Thanks to Emergency First Response for this article.
According to The Lancet more than 2,000 people die each day in Europe and the United States due to out-of-hospital cardiac arrest. The Lancet also estimates more than 100,000 lives could be saved if more lay people learned cardiopulmonary resuscitation (CPR) – beginning with school children. In countries where CPR education is mandatory in schools, lay resuscitation is done in 60–75% of cases, compared to 20-40% elsewhere.
At What Age Can Children Learn CPR?
A study reported by ABCNews found 86 percent of children (ages 9-18) could correctly administer CPR after hands-on training. That said, some of the children lacked the physical strength to perform CPR effectively on an adult.
The European Resuscitation Council recommends that children learn CPR. “It is extremely easy and effective to educate school children in
CPR.” Although it can be taught to younger children “The optimal age to start teaching cardiac compressions is around 12 years.”
Though younger children may not have the physical strength to perform chest compressions, it’s still beneficial for them to learn what steps to take in an emergency, including:
– How to recognize signs and symptoms of various emergency conditions
– How to activate emergency services
– Do’s and Don’ts in an emergency situation
Kids Can Save Lives
Here are two inspiring stories of young adults who used their emergency training to make a difference:
– A 13-year-old in Arizona, USA saved the life of his baseball coach by performing CPR.
– A 15 year old (and his friends) rescued the passenger of a glider plane who had suffered a heart attack.
How to Choose a CPR Class
CPR is a physical skill and can only be learned with hands-on practice. Can you imagine learning how to dribble a basketball without ever touching the ball itself? The same goes for learning CPR chest compressions without practicing on a CPR mannequin.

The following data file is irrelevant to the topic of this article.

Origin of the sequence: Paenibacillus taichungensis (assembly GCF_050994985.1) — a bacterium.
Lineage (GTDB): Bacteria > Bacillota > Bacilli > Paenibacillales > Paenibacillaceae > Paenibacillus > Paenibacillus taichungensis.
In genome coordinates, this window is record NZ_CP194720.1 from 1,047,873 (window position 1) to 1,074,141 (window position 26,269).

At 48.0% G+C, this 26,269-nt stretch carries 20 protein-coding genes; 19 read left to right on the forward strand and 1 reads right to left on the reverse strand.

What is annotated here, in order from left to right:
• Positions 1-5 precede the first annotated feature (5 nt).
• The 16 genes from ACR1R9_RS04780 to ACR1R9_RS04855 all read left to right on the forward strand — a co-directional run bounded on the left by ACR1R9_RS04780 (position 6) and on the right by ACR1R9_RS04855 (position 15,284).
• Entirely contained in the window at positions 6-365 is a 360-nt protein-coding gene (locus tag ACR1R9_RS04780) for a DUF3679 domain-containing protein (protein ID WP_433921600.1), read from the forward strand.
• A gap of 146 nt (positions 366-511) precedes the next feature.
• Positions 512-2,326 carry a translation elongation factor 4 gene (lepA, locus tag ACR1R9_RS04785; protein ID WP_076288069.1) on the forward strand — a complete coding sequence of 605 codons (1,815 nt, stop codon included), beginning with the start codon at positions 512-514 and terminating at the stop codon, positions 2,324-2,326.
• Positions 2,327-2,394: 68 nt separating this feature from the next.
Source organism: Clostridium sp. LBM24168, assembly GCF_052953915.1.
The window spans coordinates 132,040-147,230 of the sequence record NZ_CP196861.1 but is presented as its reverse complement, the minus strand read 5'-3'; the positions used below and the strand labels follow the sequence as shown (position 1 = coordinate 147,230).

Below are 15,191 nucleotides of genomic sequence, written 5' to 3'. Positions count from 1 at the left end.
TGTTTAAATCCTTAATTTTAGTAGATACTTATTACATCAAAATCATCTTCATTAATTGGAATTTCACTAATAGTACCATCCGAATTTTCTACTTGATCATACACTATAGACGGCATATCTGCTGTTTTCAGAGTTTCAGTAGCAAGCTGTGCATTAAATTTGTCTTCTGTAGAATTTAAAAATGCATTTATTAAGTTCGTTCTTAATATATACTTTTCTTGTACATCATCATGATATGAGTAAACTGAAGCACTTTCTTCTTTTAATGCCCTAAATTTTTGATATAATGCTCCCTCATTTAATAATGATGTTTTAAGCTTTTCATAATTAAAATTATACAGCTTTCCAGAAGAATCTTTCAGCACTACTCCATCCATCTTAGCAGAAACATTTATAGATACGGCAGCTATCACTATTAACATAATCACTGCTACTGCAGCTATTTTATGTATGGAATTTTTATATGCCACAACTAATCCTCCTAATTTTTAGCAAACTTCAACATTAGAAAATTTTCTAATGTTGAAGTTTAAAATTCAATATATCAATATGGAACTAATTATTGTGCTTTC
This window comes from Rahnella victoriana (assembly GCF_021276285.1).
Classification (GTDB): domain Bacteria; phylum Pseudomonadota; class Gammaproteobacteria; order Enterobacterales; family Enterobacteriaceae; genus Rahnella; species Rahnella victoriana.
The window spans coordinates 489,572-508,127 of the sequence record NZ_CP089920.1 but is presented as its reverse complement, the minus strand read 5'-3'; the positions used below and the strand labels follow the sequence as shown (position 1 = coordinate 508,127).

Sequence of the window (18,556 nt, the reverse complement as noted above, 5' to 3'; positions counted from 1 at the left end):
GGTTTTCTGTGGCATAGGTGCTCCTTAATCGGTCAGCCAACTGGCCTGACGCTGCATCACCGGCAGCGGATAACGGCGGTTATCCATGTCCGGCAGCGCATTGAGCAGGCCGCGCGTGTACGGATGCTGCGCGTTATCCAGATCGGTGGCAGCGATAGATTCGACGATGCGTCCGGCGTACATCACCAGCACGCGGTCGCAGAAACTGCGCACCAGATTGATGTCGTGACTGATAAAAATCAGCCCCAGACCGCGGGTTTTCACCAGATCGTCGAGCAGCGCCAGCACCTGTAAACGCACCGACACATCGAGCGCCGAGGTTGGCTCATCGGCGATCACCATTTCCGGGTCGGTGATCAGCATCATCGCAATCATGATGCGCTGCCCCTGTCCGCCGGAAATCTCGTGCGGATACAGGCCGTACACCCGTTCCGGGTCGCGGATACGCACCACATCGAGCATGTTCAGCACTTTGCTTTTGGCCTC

Choose a CPR course that includes hands-on training with an instructor and adheres to ILCOR (International Liaison Committee on Resuscitation) standards. Avoid online-only courses where it’s impossible to learn the skills you’ll need to save a life. Learn more about how to choose a CPR certification class.
Become a CPR and First Aid Instructor
The best way to ensure your child and their classmates receive proper training may be to become a CPR instructor yourself. Depending on your experience, you can complete CPR and first aid instructor training in just a few days. Upon completion, you’ll have the confidence to administer and teach CPR and first aid skills to others.
About Emergency First Response© (EFR) Training
The EFR approach to training builds confidence in lay rescuers by teaching life-saving skills in a non-stressful learning environment. Participants are allowed as much practice time as necessary to master each skill by working through realistic scenarios using adult, child and infant CPR mannequins.
Every day, EFR Instructors help communities prepare for disaster by training community members to respond to medical emergencies when emergency services are delayed or unavailable. Our training programs have widespread international acceptance and are backed by more than 50 years of experience in the development and delivery of instructional courses, training materials and educational curricula.
Emergency First Response courses follow the emergency considerations and protocols as developed by the members of the International Liaison Committee on Resuscitation (ILCOR). Members include American Heart Association (AHA), European Resuscitation Council (ERC), Australian Resuscitation Council (ARC), New Zealand Resuscitation Council (NZRC), Heart and Stroke Foundation of Canada (HSFC), Resuscitation Council of Southern Africa (RCSA), Inter American Heart Foundation (IAHF), Resuscitation Council of Asia (RCA – current members include Japan, Korea, Singapore, Taiwan). Learn more about our accreditations or locate an EFR Instructor near you.